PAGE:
Medium wholesale: Total 3 lakh 19 thousand 852, of which 1 lakh 74 thousand 446 in rural areas (54.5 percent of the total medium wholesalers) and 1 lakh 45 thousand 406 in urban areas (45.4 per cent of the total medium wholesalers).


    Micro-small hotel-restaurant: Total 5 lakh 19 thousand 586, of which 3 lakh 48 thousand 892 in rural areas (67.1 percent of this group) and 1 lakh 70 thousand 694 in urban areas (32.9 percent of the total group). They account for 6 percent of the country's four types of businesses.


Professor Barkat mentioned that these micro-small businesses have been severely affected by the lockdown due to Covid-19. As the total number of these type of businesses in the country is 865,3894 so the average number of employees (including owners) in each business is 1.83. Thus, a total of 1 crore 58 lakh 36 thousand 626 people were employed in those businesses before the lockdown due to Covid-19. Again, an average of 1.23 people was found in each business enterprise, whose income covers the basic expenses of their household (where the average household members are 4.07).


A renowned researcher Dr. Abul Barkat estimates that the livelihood of a total number of 43,322,259 people (which is 25.48 percent of the total population of 170 million) depends on the income of those 8,653,894 business enterprises. In other words, they are 1 in 4 people in the country.


Of these, almost all of the first two categories (i.e. micro and small businessman: mobile businessman and tea-betel leaf sellers) have become pauperised due to Covid-19. In other words, considering the business and commerce, out of the total 86 lakh 53 thousand 894 business organization mentioned in the country, 46 lakhs 99 thousand 404 (54.2 percent of the total business enterprises) have become completely pauperised due to the lockdown in Covid-19.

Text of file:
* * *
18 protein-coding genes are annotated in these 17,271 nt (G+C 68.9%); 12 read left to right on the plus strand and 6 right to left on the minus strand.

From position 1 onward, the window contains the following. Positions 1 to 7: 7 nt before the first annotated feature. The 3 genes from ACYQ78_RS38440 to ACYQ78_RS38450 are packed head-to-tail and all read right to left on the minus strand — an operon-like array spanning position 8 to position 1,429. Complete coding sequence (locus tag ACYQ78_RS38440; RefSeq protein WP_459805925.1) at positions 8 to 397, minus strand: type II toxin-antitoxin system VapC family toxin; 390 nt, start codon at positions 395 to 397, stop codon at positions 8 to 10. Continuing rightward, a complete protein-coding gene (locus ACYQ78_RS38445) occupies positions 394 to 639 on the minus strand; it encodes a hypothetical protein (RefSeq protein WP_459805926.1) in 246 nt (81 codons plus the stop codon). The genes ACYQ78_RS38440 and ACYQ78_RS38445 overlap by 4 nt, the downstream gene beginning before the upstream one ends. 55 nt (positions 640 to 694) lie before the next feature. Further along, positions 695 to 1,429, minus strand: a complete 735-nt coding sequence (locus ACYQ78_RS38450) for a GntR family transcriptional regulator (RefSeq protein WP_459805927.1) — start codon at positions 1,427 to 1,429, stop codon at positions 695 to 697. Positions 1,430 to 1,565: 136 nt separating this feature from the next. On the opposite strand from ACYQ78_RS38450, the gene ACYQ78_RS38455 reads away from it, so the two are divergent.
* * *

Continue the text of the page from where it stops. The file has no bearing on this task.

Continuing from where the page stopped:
The total number of members of their household will be 1 crore 91 lakh 26 thousand 574. And small businessman and micro-small hotel-restaurant owners, that is, 36 lakh 34 thousand 638 enterprises - at least 50 percent of them (18, 17,319) have become ‘new-poor’ because of Covid-19. The total number of households of the “new-poor” group will be approximately 73 lakhs 96 thousand 649.


Dr. Barkat has also calculated that due to the lockdown in Covid-19, a total of 65 lakh 16 thousand 723 micro businesses and micro and small  hotels-restaurants have become completely pauperised. They have become 'new-poor' and the total number of members in their households will be 26.5 million. They are 16 percent of the country's total population. These "new-poor" must be rescued.


He also mentioned that due to the stagnation of business operation in the lockdown of Covid-19, almost all of the micro-business (mobile and permanent) have become pauperised, at least half of the micro-small hotel-restaurant business is pauperised; small businesses (grocery shops and similar businesses), small and medium wholesalers are extremely affected. And livelihoods of the owners and their family members, and an average of 1.3 employees per business (their family's livelihood depends on their income) depend directly on their income when these businesses are running.

Professor Abul Barkat has calculated that the livelihood of 78 million people (who are 45.9 percent of the total population of the country) is directly dependent with the running of a total of 86 lakh 53 thousand 894 micro-small-medium business enterprises. Most of them will never be able to stand on their own feet without state-government support in the current state of these businesses due to Covid-19. They have all the qualifications-skills-experience, but the financial foundation has broken. Considering the situation, he has made some specific proposal in his book as: to allocate a one-time grant (not loan) to micro-business enterprise. The grant will be managed by the bank in collaboration with the local government. He has also suggested providing loan and working capital at low rate of interest to small business enterprises and medium wholesale business to start their business and run their business smoothly.

The writer is Research Consultant, Human Development Research Centre (HDRC), Dhaka, Bangladesh